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Old March 12, 2012, 05:42 PM
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Yet another question about 'yet'

I've just heard Antiques Roadshow's expert Geoffrey Munn describing an piece of jewellery in a positive way but describing the revolting contents such pieces used to have inside in the past, and while doing this he said to the owner "Are you worried yet?".

My question is about that "yet" and how in may modify somehow the tense. I mean, does that "yet" imply that the worry is 100% there ("¿Ya está preocupada?") or does it rather indicate that it's an incipient process ("¿Ya se está preocupando?")?
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Old March 12, 2012, 05:45 PM
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Quote:
Originally Posted by aleCcowaN View Post
I've just heard Antiques Roadshow's expert Geoffrey Munn describing an piece of jewellery in a positive way but describing the revolting contents such pieces used to have inside in the past, and while doing this he said to the owner "Are you worried yet?".

My question is about that "yet" and how in may modify somehow the tense. I mean, does that "yet" imply that the worry is 100% there ("¿Ya está preocupada?") or does it rather indicate that it's an incipient process ("¿Ya se está preocupando?")?

Para mí significa la primera.
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Old March 12, 2012, 09:54 PM
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Just to clarify:
Are you worried yet?= ¿has llegado al punto de preoccupacion?

Are you still worried= ¿todavía estás preocudado?
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Last edited by poli; March 13, 2012 at 08:09 AM.
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Old March 13, 2012, 03:04 PM
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Thank you. So it's more like "¿Ya se ha preocupado?" in the sense of "su inquietud ha ido creciendo y acaba de convertirse en preocupación", isn't it?
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Old March 13, 2012, 07:06 PM
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Originally Posted by aleCcowaN View Post
Thank you. So it's more like "¿Ya se ha preocupado?" in the sense of "su inquietud ha ido creciendo y acaba de convertirse en preocupación", isn't it?
Correct.
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Old March 14, 2012, 05:21 PM
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Thank you. I think this is the kind of phrase a translator tailor according to context: "¿Comenzó a preocuparse?", "Lo noto preocupado", "Ya se me está preocupando", and many more.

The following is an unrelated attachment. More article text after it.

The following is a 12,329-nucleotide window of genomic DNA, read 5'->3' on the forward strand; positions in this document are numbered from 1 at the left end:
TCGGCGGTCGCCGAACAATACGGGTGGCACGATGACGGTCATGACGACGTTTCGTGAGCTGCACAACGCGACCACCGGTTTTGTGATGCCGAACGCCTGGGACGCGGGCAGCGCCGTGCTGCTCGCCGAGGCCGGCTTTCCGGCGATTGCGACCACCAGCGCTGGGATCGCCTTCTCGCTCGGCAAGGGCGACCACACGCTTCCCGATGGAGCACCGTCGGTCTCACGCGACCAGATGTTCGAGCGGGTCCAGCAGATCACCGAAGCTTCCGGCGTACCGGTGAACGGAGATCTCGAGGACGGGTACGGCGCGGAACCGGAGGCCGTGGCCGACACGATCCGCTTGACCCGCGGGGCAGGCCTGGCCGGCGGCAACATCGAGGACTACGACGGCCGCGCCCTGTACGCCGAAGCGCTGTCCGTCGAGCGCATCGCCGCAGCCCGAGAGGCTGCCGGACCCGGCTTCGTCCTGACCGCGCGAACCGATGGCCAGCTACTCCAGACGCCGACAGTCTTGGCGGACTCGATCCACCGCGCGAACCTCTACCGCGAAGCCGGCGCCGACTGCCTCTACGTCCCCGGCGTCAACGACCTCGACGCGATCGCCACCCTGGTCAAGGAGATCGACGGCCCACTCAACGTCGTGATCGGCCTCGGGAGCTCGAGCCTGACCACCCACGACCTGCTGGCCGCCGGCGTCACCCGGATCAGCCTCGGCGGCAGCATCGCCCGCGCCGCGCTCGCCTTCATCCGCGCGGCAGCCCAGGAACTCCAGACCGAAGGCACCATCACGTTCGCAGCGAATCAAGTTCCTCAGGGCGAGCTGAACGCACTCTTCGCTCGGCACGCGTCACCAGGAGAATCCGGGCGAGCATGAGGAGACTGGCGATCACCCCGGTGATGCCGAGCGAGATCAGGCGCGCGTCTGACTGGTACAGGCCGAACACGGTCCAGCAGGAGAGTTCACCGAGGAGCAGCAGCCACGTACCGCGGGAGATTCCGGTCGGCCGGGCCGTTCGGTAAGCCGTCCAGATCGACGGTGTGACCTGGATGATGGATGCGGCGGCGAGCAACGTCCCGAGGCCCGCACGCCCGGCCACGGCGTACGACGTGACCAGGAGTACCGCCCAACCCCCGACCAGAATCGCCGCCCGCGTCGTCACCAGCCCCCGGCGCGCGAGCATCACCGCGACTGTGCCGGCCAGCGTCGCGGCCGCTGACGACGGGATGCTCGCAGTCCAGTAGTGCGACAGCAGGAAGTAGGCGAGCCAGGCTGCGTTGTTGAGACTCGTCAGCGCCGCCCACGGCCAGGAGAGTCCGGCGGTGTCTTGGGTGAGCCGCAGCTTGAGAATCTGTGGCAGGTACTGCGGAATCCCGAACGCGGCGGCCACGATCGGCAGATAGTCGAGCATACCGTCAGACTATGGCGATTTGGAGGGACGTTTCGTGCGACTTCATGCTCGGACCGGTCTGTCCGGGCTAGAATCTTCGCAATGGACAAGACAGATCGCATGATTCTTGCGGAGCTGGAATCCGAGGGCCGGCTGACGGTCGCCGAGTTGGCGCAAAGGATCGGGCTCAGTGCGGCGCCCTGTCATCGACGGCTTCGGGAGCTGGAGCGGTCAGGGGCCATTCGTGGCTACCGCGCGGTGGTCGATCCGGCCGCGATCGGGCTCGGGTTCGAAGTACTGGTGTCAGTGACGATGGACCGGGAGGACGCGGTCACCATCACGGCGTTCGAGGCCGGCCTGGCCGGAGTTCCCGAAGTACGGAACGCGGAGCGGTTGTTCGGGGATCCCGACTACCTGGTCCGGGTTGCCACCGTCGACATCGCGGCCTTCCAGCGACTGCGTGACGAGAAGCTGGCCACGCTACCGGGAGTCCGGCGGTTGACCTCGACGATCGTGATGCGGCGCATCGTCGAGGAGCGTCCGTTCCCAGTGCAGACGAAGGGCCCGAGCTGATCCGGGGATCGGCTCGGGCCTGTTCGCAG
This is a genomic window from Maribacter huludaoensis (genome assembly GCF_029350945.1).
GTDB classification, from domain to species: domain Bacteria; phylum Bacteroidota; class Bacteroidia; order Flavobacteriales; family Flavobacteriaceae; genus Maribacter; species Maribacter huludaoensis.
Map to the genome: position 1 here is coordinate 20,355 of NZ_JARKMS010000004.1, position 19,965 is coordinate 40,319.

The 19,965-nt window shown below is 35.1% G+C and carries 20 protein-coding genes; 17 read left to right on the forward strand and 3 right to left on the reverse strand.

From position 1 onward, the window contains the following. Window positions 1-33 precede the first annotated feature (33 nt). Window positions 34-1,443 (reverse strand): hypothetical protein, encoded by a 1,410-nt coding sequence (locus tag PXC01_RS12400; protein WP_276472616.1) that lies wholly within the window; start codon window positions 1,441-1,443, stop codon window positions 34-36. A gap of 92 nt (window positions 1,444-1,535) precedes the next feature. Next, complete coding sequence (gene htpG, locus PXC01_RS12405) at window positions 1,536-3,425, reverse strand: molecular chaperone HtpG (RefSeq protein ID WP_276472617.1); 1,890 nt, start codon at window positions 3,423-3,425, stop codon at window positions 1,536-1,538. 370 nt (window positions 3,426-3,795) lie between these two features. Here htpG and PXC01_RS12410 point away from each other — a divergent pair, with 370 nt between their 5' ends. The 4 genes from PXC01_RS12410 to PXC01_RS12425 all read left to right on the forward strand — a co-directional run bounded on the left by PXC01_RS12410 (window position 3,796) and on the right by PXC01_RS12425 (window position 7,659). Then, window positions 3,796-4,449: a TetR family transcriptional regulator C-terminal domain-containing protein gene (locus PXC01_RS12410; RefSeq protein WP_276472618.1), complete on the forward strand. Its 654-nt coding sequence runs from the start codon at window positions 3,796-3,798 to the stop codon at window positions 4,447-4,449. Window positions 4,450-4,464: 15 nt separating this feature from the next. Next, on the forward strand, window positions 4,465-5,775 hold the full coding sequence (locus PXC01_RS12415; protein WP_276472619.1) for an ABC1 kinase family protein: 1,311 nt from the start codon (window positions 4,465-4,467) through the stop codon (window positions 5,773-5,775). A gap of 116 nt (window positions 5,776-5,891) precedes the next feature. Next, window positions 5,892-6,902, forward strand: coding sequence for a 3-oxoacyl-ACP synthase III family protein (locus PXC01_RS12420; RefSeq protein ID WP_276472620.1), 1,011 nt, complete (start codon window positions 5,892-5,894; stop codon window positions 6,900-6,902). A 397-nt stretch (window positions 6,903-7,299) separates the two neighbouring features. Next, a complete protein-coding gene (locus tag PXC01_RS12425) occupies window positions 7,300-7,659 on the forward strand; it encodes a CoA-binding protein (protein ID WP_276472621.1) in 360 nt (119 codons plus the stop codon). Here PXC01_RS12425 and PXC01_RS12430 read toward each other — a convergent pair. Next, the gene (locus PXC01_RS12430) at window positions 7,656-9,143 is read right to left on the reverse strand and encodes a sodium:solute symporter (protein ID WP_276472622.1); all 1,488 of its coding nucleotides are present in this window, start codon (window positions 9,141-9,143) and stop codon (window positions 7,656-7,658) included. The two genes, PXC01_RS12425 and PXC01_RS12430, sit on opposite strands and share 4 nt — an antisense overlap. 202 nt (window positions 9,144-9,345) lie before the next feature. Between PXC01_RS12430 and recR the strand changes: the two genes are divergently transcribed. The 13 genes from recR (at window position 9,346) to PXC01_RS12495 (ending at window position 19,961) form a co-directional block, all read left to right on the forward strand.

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Old March 14, 2012, 07:05 PM
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Originally Posted by aleCcowaN View Post
Thank you. I think this is the kind of phrase a translator tailor according to context: "¿Comenzó a preocuparse?", "Lo noto preocupado", "Ya se me está preocupando", and many more.
Yes and no.

Are you/we worried yet = ¿Comenzó a preocuparse?

You seem worried = Parece precupado, Creo que se preocupó etc.

Todas las demás tienen traducción literal que bien calzan con situaciones X.
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Old March 16, 2012, 04:08 PM
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¡Ah! ¡Gracias! Entonces mi "ya se está preocupando" estaría bien, porque además de present continuous esta perífrasis verbal representa el comienzo reciente o incipiente de la acción del verbo.
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Old April 11, 2012, 04:36 PM
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To me "yet" means exactly the same thing in these two sentences:

"Has he arrived yet?" "No, he hasn't arrived yet."

So I never really understood why you can say something like "aun no ha llegado" and "aun" basically means "yet," but the closest thing to "has he arrived yet?" is "¿ya ha llegado?". I guess there are subtle differences that I didn't realize were there.
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Old April 11, 2012, 06:43 PM
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To me "yet" means exactly the same thing in these two sentences:

"Has he arrived yet?" "No, he hasn't arrived yet."

So I never really understood why you can say something like "aun no ha llegado" and "aun" basically means "yet," but the closest thing to "has he arrived yet?" is "¿ya ha llegado?". I guess there are subtle differences that I didn't realize were there.
Your guess about subtle differences in meaning for the word "yet" is correct, although the subtlety exists only in the minds of native speakers of English. Consider:

"Has he arrived yet?" = "Has he arrived already?" ("yet" = "already" = "ya"). Saying "Has he arrived still?" or "Has he still arrived?" makes no sense.

"No, he hasn't arrived yet." = "No, he still hasn't arrived." ("yet" = "still" = "aún" or "todavía"). Saying "No, he hasn't arrived already." makes no sense.
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